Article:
Charity Valley and Burnside Lake Trails to Burnside Lake

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Outside Markleeville there is a beautiful area of Alpine County south of the immediate Lake Tahoe region, including Grover Hot Springs State Park surrounded by the Humboldt-Toiyabe National Forest. The park has a hot spring-fed pool, campground, and hiking trails. One of the trails goes along Charity Valley Creek, in the same-named valley, and another climbs over 2000 feet to Burnside Lake. This was an out-and-back group hike to Burnside Lake on what turned out to be a warm early-fall day.

Near the hot spring pool there was a small garden area with late-blooming flowers, including these pretty Indian blankets (Gaillardia pulchella). Although they are not native to California, the bright colors certainly seemed indicative of the fall season.

photo of Indian blankets near the Grover Hot Springs pool

Indian blankets near the Grover Hot Springs pool

The GPS track shows the layout of the hike, with the orange dot showing the trailhead we used near the pool area. The hike up to Burnside Lake is about 4.4 miles each way, and on the way back we did a short exploration to explore a waterfall, which we did not actually find.

GPS track

GPS track

From the pool area a trail goes north across a meadow, with beautiful views of the surrounding high country. In this view the direction we would be hiking was generally toward the left and up the valley.

photo of view across Charity Valley Creek’s valley

View across Charity Valley Creek’s valley

For the first mile the trail gains no elevation. There are a couple of intersecting trails, which facilitate easy loop jaunts of 2-3 miles. Just before the trail begins to climb there is a junction with the trail that follows the creek to a waterfall. Past this junction the trail begins to climb, with a grade of 9% for 2/3 of a mile. Then the grade steepens to 19% for the main 1.75-mile climb, before leveling out 1 mile before reaching Burnside Lake.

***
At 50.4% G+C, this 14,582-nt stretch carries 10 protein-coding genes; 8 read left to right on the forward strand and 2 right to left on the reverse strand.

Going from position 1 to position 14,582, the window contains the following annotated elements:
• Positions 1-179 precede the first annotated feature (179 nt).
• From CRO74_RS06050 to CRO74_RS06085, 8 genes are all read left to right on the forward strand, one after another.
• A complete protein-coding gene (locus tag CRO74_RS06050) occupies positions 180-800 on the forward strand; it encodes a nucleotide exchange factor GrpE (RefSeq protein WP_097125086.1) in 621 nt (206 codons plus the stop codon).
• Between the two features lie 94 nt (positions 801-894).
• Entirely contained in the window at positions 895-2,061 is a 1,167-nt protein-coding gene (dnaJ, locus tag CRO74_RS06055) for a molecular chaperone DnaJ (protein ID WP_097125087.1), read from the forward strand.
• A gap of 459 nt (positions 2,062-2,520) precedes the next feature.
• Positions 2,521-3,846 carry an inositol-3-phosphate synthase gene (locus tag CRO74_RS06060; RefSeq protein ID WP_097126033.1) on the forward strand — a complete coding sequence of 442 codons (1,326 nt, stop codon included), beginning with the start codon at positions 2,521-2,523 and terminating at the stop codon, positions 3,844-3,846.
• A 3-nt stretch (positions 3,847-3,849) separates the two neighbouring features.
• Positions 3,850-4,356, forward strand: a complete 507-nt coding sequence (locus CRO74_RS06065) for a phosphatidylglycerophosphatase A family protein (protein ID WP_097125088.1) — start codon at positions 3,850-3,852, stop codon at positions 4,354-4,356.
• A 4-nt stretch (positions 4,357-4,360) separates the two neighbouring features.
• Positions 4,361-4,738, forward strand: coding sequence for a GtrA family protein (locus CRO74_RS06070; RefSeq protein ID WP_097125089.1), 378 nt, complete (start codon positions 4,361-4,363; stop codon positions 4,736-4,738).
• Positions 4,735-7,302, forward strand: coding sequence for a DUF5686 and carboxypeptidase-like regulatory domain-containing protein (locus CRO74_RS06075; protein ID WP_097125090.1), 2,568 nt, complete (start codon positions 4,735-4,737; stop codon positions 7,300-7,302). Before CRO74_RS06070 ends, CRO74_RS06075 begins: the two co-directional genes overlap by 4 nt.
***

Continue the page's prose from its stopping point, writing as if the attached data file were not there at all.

Elevation profile

Elevation profile

The lower part of the trail is the Charity Valley Trail and passes through a pretty pine forest, with a carpet of pine duff covering the ground and trail. The shade was quite pleasant for hiking.

photo of forest along the Charity Valley Trail

Forest along the Charity Valley Trail

About 2.5 miles from the trailhead, after 1300 feet of climbing, the Charity Valley Trail continues to the left along Charity Valley toward Blue Lakes Rd, while the Burnside Lake Trail goes to the right and continues steeply uphill to the lake. Near this junction there is an impressive, if somewhat intimidating-looking, rock wall. It’s hard to look at such a rock wall and not wonder how on earth there is a trail to the top! Of course, the trail doesn’t go up that part of the wall, but the view helped with the mental preparation for the remainder of the climb.

photo of rock wall viewed near the junction of Charity Valley and Burnside Lake Trails

Rock wall viewed near the junction of Charity Valley and Burnside Lake Trails